It makes sense considering how much these stocks have appreciated over the past year. According to FTSE Russell, the combined market valuation of the largest stocks has grown by nearly 50% since last year’s reconstitution. At this point, it is no secret that the biggest stocks in the U.S. have driven much of the market’s gains during that time, with one stock in particular — Nvidia Corp. — accounting for a disproportionate percentage of the gains.

    But the U.S. market hasn’t always been as lopsided as it is today. Data in the tables below demonstrate how the weighting of the 10 largest U.S. firms in the index has increased over time. They also show how the individual companies at the top of the index have changed, too.

    There have been some notable shifts within the space. This year, Microsoft Corp. will return to its position as the top stock in the index, which it ceded to Apple Inc. back in 2021.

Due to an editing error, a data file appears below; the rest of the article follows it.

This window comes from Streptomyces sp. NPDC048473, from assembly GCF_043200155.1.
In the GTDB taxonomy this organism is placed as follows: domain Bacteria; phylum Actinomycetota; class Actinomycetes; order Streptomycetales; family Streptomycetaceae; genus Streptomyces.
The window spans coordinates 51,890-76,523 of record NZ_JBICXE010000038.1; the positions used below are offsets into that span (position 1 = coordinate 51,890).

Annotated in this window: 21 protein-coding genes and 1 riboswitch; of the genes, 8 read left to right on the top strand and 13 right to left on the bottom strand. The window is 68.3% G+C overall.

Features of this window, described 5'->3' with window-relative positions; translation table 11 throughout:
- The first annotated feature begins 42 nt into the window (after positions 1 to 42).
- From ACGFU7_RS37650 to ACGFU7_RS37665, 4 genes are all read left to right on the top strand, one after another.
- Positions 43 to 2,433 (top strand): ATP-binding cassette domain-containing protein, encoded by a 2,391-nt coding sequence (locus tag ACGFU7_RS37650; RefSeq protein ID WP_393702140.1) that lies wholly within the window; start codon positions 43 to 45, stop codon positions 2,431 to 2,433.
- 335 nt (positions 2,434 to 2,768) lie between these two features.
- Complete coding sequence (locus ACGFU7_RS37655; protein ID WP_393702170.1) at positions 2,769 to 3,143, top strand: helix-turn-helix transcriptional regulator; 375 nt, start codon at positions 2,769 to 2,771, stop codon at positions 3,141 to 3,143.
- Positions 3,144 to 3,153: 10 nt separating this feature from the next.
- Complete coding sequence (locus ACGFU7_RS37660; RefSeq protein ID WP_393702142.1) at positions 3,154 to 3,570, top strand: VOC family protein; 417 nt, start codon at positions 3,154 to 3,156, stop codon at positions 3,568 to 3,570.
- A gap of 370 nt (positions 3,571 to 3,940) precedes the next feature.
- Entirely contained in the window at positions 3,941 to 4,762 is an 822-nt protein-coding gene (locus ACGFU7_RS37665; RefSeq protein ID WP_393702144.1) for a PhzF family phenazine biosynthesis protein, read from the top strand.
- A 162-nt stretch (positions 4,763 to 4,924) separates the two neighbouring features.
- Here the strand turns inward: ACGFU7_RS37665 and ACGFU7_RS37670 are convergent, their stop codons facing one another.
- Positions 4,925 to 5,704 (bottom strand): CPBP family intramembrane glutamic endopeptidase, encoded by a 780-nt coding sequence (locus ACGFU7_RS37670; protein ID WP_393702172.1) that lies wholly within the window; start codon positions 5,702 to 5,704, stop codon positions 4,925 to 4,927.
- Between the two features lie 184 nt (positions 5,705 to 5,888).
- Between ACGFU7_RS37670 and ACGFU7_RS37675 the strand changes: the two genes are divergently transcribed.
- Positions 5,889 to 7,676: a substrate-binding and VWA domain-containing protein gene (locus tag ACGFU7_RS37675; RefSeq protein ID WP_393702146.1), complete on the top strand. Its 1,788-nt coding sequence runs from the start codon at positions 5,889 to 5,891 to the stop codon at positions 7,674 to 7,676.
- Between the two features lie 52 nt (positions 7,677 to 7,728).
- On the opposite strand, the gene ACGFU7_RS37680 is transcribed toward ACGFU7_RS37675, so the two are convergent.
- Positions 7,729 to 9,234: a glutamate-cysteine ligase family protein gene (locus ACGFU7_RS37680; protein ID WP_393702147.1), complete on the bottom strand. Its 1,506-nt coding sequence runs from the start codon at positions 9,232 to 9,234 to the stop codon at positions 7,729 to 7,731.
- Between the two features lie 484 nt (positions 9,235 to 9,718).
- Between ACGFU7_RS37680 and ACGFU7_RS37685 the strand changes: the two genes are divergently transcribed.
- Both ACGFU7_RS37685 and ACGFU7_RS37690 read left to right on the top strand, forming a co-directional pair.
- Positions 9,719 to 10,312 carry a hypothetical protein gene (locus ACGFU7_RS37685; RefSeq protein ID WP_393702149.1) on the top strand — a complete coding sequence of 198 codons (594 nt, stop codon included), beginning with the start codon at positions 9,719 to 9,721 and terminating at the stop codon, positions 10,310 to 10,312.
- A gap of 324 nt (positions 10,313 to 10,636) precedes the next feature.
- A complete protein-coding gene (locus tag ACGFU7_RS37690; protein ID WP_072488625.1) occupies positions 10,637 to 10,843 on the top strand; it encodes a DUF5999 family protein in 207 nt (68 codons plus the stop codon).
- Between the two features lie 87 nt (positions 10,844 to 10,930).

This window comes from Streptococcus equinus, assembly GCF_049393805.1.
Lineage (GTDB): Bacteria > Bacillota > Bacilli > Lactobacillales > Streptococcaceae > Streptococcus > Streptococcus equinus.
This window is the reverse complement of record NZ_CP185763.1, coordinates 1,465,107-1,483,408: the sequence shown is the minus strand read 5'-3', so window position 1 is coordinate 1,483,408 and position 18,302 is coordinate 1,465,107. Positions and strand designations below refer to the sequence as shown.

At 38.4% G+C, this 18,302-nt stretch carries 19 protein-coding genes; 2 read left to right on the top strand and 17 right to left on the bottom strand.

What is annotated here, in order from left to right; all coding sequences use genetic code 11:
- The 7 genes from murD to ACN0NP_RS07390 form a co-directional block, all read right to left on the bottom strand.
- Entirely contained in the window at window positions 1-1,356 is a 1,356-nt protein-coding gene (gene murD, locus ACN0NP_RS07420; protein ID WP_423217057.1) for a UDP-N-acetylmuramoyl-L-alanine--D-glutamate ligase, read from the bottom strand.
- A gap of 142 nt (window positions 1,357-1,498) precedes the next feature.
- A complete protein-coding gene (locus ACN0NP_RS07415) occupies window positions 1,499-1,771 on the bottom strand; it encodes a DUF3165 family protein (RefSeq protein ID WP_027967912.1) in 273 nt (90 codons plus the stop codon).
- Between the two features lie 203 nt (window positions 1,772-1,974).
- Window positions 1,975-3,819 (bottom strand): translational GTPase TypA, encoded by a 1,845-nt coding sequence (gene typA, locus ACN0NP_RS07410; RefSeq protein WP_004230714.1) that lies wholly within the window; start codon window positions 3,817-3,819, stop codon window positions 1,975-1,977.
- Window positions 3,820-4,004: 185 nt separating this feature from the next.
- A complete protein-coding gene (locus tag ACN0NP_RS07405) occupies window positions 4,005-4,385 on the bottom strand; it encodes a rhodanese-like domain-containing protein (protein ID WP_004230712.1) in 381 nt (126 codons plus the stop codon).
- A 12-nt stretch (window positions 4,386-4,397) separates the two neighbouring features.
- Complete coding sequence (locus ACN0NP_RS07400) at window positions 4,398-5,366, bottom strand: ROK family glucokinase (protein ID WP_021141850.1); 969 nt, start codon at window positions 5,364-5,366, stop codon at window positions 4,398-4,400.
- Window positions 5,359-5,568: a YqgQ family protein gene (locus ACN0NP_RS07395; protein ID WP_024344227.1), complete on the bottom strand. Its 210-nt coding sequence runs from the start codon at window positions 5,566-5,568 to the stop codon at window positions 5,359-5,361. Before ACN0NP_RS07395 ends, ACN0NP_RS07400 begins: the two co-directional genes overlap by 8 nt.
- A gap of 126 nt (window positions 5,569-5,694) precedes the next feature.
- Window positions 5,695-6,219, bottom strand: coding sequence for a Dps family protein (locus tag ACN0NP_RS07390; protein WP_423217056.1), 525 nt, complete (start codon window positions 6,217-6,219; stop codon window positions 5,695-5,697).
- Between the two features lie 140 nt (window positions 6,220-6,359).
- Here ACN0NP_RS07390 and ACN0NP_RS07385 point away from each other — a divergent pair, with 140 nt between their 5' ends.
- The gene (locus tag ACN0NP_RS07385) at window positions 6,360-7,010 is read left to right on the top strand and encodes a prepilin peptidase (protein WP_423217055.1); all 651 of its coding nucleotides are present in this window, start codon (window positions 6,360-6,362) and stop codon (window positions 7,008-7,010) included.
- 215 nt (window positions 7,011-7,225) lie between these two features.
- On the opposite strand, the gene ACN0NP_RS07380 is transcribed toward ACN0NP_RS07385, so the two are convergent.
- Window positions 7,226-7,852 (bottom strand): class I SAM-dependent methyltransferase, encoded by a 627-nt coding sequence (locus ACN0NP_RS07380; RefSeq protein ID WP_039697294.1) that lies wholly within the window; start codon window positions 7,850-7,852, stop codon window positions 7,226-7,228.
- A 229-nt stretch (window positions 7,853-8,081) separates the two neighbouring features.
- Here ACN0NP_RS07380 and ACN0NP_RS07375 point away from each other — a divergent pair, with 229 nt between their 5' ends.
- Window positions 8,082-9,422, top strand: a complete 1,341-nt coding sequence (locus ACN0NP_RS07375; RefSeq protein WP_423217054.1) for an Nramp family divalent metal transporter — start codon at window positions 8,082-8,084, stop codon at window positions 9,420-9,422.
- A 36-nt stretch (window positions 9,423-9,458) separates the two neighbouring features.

Also, Nvidia has leapfrogged Inc., while chipmaker Broadcom Inc. has seen its ranking in the index skyrocket from 24th one year ago to 9th this year, making its debut in the top 10.

    As of earlier this week, technology would be on track to constitute 36.1% of the index after the annual reconstitution is official on Friday, according to data provided by FTSE Russell. This would represent its largest share in the history of the index, as well as a three-fold increase since the index launched. In early 1984, tech stocks constituted just 14.2% of the index, making tech the third-largest sector after consumer discretionary and energy.

    The growing dominance of megacap stocks is impacting the Russell indexes in other ways as well. A number of companies are being squeezed out of the growth index and reclassified as value to make room for the increased heft of the biggest stocks.